Blog Posts

Self Control: The Len Way

“I’ve no self-discipline!  I have goals. I never get them done.  When things get even the least bit difficult or I run into a problem, I just give up.” 

“My life is nearly half over. I haven’t been able to accomplish most of the goals I’ve set for myself. I’m as bright as the people I know. Sometimes I wonder if I’m just lazy or I don’t care as much as others about getting important things done.”

Sound familiar?

Lacking self-control robs you of your free will. This is one of the most tragic consequences of ADHD.

You might think you’re doing what you desire. If you can’t stop your behavior, you miss out on the delay between an event and your response.

That delay is important. This is why. It gives you a chance to think.   That delay gives empowers you to choose freely.

Meet Len. He spontaneously took off for Denver with a friend. It felt pretty good — free and easy when he set out.

It didn’t take long for Len to realize that ending up in an unfamiliar city with no friends, no job, and no money was not what he wanted. Had Len taken a moment or two to think it over before acting, he probably wouldn’t have gone.

That’s what I mean by self-control. It’s the ability to choose something other than your initial impulse so you can get something that is better for your long-term welfare and happiness.

You may view self-control as a pretty loaded term.

How many times since you were a child did you hear “Control yourself!”

How many times did you think to yourself that you would if you only had some idea how?

You see, self-control is a process where you can free your will so you can get what you want out of life.

Not just this minute. But in the future.

Here are four facts about self-control.

1. Did you know self-control is a directed action?

What in the world does that mean? It means instead of acting in direct response toward an event, you take action toward your self.

When Len’s friend said he was going to Denver, if Len did not have ADHD, he probably would have stopped and said, “wow, that sounds great to me too!” He would have waited long enough to think about what relocating might actually mean over the longer term.

Self-directed actions are designed to change your subsequent behavior. Len might have decided to nod and say, “Good luck!” or he might have chosen to say “Wow, that sounds great to me too, but maybe I could come out after you tell me whether it’s panning out for you.”

Or..maybe Len would have opted not to take any action in the moment and have recognized a need to think about taking action in the future.

For instance, if moving sounded good but going to Denver right now wouldn’t worked for a variety of reasons, perhaps Len should start thinking about where he might want to relocate in the future.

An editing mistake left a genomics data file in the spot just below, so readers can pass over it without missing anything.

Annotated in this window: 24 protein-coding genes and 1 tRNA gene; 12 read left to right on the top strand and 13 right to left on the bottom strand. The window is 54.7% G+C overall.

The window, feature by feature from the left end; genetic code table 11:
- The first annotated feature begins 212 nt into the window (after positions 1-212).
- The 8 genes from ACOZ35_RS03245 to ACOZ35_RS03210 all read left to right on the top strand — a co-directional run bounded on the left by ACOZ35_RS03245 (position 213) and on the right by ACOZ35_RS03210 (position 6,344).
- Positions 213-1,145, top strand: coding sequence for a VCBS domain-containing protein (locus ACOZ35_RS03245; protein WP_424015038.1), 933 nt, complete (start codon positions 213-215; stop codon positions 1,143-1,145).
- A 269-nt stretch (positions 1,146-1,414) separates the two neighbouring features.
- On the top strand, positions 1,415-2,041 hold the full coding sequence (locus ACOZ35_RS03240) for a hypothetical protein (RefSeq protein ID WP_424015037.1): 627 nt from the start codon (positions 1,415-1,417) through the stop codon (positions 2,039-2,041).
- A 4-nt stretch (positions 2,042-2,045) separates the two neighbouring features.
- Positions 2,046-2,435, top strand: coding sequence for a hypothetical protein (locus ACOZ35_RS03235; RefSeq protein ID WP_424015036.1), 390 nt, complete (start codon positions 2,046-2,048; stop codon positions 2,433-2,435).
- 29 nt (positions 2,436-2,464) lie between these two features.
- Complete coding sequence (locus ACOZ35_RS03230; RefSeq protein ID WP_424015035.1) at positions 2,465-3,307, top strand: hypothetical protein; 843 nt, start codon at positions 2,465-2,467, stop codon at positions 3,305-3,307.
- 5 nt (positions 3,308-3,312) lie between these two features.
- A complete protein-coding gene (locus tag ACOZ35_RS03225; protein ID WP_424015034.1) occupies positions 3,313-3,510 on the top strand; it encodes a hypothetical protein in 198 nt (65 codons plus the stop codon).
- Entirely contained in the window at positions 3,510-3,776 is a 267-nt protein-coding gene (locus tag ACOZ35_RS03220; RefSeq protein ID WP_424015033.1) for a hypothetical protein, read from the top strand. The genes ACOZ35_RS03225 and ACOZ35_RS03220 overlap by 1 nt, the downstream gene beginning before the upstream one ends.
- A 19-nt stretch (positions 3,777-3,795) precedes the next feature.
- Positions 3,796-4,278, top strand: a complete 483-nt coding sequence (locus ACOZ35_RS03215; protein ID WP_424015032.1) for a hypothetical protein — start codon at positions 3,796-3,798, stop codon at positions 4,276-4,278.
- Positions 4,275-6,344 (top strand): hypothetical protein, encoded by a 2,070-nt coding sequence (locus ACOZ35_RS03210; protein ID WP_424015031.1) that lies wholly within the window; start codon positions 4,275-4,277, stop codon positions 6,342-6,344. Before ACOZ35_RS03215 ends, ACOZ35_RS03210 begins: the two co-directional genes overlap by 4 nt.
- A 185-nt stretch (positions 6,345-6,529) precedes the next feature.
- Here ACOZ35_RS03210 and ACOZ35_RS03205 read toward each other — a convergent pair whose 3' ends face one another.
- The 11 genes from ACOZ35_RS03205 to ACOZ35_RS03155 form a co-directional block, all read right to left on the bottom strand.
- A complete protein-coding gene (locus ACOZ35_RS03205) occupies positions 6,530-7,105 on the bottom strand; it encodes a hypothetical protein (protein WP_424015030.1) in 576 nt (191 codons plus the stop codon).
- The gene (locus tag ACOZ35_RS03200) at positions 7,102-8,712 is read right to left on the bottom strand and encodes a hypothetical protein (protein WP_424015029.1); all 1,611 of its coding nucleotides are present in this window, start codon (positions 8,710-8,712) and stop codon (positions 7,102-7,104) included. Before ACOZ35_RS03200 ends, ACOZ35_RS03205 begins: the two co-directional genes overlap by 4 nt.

2. Self-control depends on this. It depends on a preference for larger delayed rewards over smaller, immediate ones.

Remember this.

If you don’t value later consequences, there’s no point to self-control and you won’t use it.

If Len didn’t have ADHD, he might not have to think for more than a second about what he’d rather do – run off to Denver TODAY or plan for a move someplace new over the next year. He’d immediately know that realizing the dream of having a good job and an affordable home in a beautiful new location was more valuable to him in relation of taking off without a plan just to get there right away.

3. Self-control bridges the time between an event, our response, and an outcome.

As an adult with ADHD, Len will have a hard time working toward that relocation goal. Here’s why.

With the outcome so far off, he’s likely to forget about the whole plan and do nothing to prepare. He might set a date for moving but be just as unprepared for it when the time comes as we when taking off on a whim with his friend.

Self-control in Len’s case would mean he’d have to push himself to research other cities, spend time every week on a digital job board, find out how much income he’d need to afford the kind of home he wants…all before reaping the befits to the move.

4. For self-control to occur, we need to understand hindsight and foresight.

For instance, we have to have a fundamental sense of time. There is a past. There is a present. There is a future. To speculate about the future, we have to be to recall our past and evaluate it and look for possible patterns.

This recall is hindsight. Hindsight gives us the ability to think about possible futures, or foresight.

This would prevent Len from taking off for another destination without preparation, as he had when he left for Denver.

What do you think Len should do to prepare for a move to Denver?



Loretta Holmes, MA CMHWC is an ADHD and Anxiety Coach at Bella ADHD Coaching and Bella Anxiety Coaching. Before pursuing a career in coaching, she worked as a special education teacher. Today, she combines her skills in teaching, psychology, and coaching to help humans feel like superheroes. Connect with Loretta at


Leave a Comment

Your email address will not be published. Required fields are marked *